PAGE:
Writing for Political Science

Formatting

Political science papers vary in length according to professor and topic. Typically, all political science papers should be written in Times New Roman with 12 size font, double spaced, and formatted with 1" margins. All cited references should follow the American Political Science Association's (APSA) style. In-text citations should have the following in the parentheses: the author's last name followed by the publication date and then the page number. For example it should resemble the following: (Phillips 1999, 207). Quotations exceeding four lines should be indented and singled spaced. For an extensive overview of how the bibliography should look, see the APSA's Style Guide (http://dept.lamar.edu/polisci/drury/drury.html) or The University of Wisconsin-Madison's online guide (http://writing.wisc.edu/Handbook/DocAPSA.html) or come by the Writing Center for further help.

Writing Tips

  1. A good political science paper should start with an outline. Outlines aid in the organization of the paper and help develop the content of your paper. Outlines may be notes, flow charts, diagrams, or any type of visual aid to help you structure your essay. A good outline should include your thesis, your main points for supporting your thesis, and any evidence for supporting your main points.
  2. All titles should be specific and related to your topic. For example, if you are talking about the peace negotiations in the Middle East, an ideal title would be "The Middle East Peace Process."
  3. Utilize commas, apostrophes, and semicolons correctly. Pay close attention to possessive pronouns such as it, its, their, he, and she. Also, pay close attention to the difference between plurals and plural possessives. For more help with the grammar and punctuation rules, see the Wilmer Writing Center's online writing guide, or make an appointment with a tutor for additional help.
  4. All political science papers should be written in active voice rather than passive voice. For example:
    Passive voice: The Health Care Reform Bill was recently passed.
    Active voice: Congress recently passed the Health Care Reform Bill.
    When passive voice is used, the reader does not know who is doing the action in the sentence.
  5. Point of view varies depending on the assignment and the professor. For example, first person point of view is more accepted for argumentative essays in Quest For Justice than research papers in upper level classes. For some professors, it is better to write "I concluded . . ." instead of "It is concluded . . ." in order to stay in the active voice. If you are confused as to which point of view to use, ask your professor for clarity.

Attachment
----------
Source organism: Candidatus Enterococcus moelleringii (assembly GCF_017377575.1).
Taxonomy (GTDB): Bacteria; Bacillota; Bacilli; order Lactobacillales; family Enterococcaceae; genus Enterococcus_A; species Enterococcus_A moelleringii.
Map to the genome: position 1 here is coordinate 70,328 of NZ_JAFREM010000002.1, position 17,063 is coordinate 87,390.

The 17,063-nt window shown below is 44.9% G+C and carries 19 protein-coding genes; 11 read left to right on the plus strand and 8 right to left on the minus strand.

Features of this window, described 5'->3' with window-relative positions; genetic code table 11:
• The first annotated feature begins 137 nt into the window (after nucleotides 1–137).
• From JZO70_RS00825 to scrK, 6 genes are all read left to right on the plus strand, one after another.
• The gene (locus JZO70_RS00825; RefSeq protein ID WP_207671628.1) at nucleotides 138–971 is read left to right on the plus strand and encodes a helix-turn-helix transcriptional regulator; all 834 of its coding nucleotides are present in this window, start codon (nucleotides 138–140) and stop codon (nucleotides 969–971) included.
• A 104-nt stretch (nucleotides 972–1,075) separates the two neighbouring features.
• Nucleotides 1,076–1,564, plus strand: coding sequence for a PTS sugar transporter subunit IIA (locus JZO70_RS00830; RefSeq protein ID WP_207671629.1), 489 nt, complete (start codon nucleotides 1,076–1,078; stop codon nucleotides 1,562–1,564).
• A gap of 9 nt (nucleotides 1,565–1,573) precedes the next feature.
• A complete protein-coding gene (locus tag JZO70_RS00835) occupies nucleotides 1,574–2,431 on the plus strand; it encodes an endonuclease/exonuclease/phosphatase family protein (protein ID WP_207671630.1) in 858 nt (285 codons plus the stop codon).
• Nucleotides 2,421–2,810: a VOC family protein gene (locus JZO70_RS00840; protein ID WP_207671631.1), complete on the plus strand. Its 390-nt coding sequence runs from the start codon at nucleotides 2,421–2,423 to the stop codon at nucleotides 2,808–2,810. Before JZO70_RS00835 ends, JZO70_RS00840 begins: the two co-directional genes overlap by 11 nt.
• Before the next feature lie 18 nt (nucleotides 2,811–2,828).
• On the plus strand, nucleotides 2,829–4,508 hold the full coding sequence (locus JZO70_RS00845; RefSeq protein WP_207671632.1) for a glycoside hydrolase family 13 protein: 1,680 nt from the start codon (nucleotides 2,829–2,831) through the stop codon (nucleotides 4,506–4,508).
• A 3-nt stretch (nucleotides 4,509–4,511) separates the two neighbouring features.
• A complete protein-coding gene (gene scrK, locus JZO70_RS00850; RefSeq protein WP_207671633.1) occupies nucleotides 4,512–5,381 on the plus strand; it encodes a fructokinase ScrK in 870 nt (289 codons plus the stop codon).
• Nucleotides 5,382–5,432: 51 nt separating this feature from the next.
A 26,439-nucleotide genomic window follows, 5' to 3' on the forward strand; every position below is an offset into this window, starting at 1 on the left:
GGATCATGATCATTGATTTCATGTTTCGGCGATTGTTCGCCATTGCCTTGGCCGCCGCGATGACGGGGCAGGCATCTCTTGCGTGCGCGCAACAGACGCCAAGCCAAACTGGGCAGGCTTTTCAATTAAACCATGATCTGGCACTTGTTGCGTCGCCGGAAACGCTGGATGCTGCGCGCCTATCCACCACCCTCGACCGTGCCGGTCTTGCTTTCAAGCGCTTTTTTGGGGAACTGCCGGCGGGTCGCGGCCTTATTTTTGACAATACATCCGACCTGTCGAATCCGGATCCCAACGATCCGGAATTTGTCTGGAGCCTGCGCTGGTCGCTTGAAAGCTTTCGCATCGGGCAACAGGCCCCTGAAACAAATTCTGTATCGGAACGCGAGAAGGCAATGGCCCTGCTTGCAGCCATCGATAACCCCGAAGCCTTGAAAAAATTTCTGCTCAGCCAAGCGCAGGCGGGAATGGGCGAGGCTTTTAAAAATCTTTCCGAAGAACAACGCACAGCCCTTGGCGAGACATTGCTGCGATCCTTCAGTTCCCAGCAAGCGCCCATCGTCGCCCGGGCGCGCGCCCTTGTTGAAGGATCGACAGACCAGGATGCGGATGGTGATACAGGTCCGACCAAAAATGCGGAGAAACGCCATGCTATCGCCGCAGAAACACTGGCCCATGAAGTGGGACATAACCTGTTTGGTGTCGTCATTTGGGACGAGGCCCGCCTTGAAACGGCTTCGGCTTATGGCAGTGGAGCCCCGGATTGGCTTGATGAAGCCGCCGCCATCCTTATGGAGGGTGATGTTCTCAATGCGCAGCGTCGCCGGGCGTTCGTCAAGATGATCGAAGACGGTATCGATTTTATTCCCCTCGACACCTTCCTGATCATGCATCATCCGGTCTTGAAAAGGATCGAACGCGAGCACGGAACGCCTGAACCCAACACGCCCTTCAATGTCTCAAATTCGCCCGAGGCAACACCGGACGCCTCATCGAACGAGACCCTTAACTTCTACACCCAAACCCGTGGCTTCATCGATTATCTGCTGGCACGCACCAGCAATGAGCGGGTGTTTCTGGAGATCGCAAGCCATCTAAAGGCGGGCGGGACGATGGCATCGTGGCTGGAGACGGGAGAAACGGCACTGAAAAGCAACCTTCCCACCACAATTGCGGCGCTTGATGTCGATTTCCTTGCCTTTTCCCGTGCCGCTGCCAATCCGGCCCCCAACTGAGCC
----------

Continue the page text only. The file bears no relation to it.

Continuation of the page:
6. Proofread your paper or let a friend or tutor at the Writing Center proofread it before turning it in.

Organizing the Political Science Paper

Title Page

Your title page is a single page including the title, your name, your instructor's name, and the date the paper is due.

Introduction

A good introduction introduces your topic, states the purpose and goal of the paper, and grabs the reader's attention. Your paper should revolve around a single, concise topic or a handful of related topics. It should also include a clear thesis. Your thesis should be located towards the end of the introductory paragraph.

Body of Paper

The body of the paper contains the content of your paper. All the information is discussed here. For organization, divide your information into paragraphs. The body of the paper contains the main ideas located in the topic sentence of each paragraph. Topic sentences can be seen as "mini-theses" because they explain the purpose of each paragraph. The other sentences in your paragraph should offer evidence to support the topic sentence. Make sure that you are providing an argument, supported by specific examples rather than only presenting your own opinion.

Conclusion

The conclusion is a discussion of what is proposed in your introduction and any additional comments on improvement or hopes for the future. You might want to include a brief discussion of the implications that may arise from your conclusion ad the significance of your thesis. Your thesis is also restated in your conclusion. Do not introduce any new material in your conclusion.

Bibliography Section

Your bibliography section should contain acceptable political science sources from within your research tools of journals, newspapers, magazines, and political science books. Here is a list of frequently used reference sources:

  • American Journal of Politics
  • American Political Science Review
  • British Journal of Political Science
  • Comparative Politics
  • Comparative Political Studies
  • Electoral Studies
  • Foreign Affairs
  • Foreign Policy
  • Journal of Politics
  • Parliamentary Affairs
  • International Organization
  • Review of Politics
  • Southern Political Review
  • West European Politics